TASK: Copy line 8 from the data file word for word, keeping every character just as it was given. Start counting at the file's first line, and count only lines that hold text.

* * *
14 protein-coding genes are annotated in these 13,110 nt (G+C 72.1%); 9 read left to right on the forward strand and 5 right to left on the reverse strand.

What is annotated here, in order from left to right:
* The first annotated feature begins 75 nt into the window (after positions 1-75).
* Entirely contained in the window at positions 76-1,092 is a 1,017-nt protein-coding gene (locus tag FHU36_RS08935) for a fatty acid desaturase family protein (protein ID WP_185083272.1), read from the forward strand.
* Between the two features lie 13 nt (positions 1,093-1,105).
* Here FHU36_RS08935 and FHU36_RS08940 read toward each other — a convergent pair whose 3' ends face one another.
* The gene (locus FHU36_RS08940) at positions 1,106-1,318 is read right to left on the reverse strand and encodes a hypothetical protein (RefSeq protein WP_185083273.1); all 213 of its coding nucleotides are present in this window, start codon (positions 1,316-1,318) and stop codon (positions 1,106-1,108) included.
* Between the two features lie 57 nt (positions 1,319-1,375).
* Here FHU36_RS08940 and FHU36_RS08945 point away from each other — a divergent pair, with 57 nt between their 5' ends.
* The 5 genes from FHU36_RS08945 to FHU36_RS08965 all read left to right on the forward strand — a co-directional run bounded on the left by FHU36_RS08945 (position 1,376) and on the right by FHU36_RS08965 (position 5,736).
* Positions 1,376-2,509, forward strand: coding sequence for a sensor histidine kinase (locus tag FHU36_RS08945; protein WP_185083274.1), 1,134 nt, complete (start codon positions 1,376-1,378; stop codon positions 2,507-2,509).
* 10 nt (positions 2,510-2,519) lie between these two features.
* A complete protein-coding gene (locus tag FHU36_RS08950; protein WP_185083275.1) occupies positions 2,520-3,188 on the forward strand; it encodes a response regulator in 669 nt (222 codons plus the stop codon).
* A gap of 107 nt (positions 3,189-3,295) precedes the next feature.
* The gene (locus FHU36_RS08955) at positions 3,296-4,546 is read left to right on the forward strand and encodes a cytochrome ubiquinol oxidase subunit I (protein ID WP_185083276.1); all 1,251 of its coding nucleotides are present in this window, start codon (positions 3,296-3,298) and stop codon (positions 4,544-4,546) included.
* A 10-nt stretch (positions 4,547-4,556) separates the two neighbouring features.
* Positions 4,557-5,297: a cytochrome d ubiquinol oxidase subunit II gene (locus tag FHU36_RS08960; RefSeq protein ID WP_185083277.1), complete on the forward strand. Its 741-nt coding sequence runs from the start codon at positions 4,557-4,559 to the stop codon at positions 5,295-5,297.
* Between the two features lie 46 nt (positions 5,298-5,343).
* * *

* Between the two features lie 57 nt (positions 1,319-1,375).